As of September 14 2015, Morpheus is now known by the more prosaic but also more self-explanatory name of PlayStation VR. But the fundamentals remain the same, with the long-awaited VR headset for PS4 boasting design straight out of Tron: Legacy and a growing collection of impressive games, as we detailed in this hands on review.
More than its futuristic-looking black-and-white color scheme that glows hues of blue, it's what is on the inside that counts: a whole new way to experience games and other video content.
Sony is reaching out to developers, hence the virtual reality headset's presence at GDC, with the hope that its forever-unimpressive PlayStation Move efforts can be coupled with its new Oculus Rift rival.
How Project Morpheus' virtual reality works
Donning the Project Morpheus prototype means literally getting behind a 1080p head-mounted display with a 5-inch LCD panel, 960xRGBx1080 resolution per eye and 90-degree field of view to look around.
This compares to the Kickstarter-funded Oculus Rift that boasts a field of view of approximately 110 degrees diagonally. It's a slightly superior figure that's head-turning in more ways than one.
Built-in motion sensors like an accelerometer and gyroscope are tucked into the headset, enabling the virtual world's image to rotate in real time with the wearer's head movement.
Further head tracking happens on a third axis when coupled with the all-of-a-sudden useful PlayStation Camera. It looks for Project Morpheus 1,000 times every second and enables full 360 movement without losing track of the headset.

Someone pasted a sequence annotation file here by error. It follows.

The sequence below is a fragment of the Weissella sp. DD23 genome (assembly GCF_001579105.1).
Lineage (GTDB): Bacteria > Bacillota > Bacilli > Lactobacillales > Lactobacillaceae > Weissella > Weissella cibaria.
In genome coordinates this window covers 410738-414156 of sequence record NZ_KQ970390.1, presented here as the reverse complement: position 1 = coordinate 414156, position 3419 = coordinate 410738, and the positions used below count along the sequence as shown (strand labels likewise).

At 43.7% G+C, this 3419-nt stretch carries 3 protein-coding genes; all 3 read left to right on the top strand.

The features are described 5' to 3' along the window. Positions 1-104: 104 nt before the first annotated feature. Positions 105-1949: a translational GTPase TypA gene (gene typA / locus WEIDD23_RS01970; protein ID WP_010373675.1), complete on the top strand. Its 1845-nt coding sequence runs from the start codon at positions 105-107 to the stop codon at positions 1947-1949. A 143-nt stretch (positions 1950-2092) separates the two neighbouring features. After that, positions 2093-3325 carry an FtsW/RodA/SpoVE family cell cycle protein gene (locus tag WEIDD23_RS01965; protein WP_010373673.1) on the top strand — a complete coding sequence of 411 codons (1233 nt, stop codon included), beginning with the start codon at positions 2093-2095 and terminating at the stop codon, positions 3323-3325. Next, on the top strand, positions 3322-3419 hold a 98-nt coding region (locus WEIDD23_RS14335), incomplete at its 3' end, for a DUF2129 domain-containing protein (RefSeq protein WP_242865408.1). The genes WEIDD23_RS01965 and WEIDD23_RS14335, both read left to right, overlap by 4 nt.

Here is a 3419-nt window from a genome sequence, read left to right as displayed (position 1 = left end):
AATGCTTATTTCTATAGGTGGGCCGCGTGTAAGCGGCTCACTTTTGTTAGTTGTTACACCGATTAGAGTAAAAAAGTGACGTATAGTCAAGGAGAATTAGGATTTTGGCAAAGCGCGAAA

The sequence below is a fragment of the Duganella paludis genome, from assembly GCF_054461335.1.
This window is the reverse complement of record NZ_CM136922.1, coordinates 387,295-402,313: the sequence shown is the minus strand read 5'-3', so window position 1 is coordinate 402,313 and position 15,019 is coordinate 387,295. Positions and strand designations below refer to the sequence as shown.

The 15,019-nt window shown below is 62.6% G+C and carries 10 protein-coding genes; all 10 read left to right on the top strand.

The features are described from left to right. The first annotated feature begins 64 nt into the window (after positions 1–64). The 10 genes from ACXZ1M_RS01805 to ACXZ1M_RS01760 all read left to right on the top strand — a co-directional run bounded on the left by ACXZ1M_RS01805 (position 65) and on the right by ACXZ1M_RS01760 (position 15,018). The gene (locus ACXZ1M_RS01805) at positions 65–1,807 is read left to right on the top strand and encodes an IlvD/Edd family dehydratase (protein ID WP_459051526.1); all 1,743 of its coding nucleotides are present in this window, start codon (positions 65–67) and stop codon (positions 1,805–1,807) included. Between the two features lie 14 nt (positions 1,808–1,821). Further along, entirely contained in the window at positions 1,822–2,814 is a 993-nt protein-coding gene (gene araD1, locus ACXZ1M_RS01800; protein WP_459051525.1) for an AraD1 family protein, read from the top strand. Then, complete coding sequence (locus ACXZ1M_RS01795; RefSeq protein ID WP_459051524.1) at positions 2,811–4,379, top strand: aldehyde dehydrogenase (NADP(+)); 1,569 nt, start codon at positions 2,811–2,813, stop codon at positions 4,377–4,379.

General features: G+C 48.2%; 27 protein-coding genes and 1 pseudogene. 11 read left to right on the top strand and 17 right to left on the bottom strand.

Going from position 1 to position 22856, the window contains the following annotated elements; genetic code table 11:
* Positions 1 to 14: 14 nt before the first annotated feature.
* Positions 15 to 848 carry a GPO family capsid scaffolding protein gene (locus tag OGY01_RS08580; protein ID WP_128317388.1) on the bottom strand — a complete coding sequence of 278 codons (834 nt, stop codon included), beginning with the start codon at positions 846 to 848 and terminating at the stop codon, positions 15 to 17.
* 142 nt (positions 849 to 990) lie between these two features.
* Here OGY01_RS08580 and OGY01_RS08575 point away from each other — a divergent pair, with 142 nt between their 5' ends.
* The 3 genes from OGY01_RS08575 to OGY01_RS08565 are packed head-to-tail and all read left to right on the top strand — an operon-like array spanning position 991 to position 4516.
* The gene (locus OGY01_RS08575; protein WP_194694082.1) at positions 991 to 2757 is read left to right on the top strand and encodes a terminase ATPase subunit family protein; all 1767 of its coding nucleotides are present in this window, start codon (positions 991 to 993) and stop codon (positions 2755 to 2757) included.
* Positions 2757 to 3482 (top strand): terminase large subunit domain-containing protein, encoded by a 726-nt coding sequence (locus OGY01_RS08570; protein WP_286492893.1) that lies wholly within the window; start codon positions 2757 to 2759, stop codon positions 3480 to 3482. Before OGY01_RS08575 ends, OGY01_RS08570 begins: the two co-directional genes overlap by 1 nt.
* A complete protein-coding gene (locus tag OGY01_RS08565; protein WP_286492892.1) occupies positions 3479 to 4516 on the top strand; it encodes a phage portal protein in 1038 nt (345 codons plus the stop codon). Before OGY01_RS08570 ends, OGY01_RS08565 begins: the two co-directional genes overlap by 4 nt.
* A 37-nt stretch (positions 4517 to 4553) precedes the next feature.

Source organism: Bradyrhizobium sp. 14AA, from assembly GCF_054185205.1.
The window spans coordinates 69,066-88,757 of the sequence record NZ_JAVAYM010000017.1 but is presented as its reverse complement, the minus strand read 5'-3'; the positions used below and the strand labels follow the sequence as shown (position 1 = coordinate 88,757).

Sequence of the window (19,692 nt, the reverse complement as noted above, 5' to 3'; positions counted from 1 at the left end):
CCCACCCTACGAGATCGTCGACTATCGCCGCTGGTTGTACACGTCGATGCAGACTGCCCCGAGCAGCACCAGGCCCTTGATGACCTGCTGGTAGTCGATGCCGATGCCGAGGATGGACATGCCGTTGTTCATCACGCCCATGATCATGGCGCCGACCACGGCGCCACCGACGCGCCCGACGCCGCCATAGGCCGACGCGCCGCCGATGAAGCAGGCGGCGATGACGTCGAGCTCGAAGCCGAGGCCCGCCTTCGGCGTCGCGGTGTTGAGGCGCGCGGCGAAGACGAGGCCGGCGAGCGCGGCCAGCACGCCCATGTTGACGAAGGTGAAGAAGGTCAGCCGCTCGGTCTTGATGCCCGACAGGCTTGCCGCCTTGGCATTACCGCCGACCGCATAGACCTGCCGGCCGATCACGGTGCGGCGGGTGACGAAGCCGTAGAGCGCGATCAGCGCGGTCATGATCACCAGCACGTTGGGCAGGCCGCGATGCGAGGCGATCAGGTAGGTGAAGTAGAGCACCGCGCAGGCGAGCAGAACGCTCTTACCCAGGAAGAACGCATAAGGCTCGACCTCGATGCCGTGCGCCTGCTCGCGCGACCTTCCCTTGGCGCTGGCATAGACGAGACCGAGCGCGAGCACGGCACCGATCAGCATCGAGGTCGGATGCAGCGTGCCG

Its sensors don't do all of the work. Movement in games can still be handled with the DualShock 4 controller or PlayStation Move, both of which are compatible with the headset prototype.
There's an HDMI output and USB port, which gives wearers the ability to mirror what they're seeing to a TV screen and opens the door to multiplayer with people who don't have a headset of their own.
A 5 meter cable does tether this device, but Sony expressed interest in making the headset wireless one day. This is still a prototype, after all.
Works with glasses, has stereoscopic sound
Most importantly among Project Morpheus specs for some people is that it'll be compatible with glasses. You won't have to endure for a year-long wait for a solution like Google Glass users did.
Emphasizing that sound is just as important to VR immersion, Sony pointed to new 3D audio technology it has developed for Project Morpheus. Stereoscopic sounds occur in all directions and changes in real time depending on head orientation.
Project Morpheus game demos
As incredible as virtual reality technology sounds and may even perform at GDC 2014, we're not going to see a Project Morpheus consumer version until adequate content is created.
Sony tapped its internal studios to illustrate an immersive game experience via a God of War 2 stage demo in which players slashed through enemies through the eyes of Kratos.
Seeing through the eyes of your favorite video game character dates back to Wolfenstein, but strapping a 1080p screen while in the first-person perspective should make this experience a little much more up-close-and-personal.
That's the same takeaway that other internal studios intend to mimic. Sony London Studio submerges players in a shark-proof cage in "The Deep," while it goes all medieval in the "The Castle" tech demo.
Games that previously existed are taking advantage of this virtual reality technology too. The recently released Thief from Square Enix applies its slower pacing to Project Morpheus and EVE Valkyrie from CCP Games is a natural fit even though it was previously announced to be an Oculus Rift exclusive.
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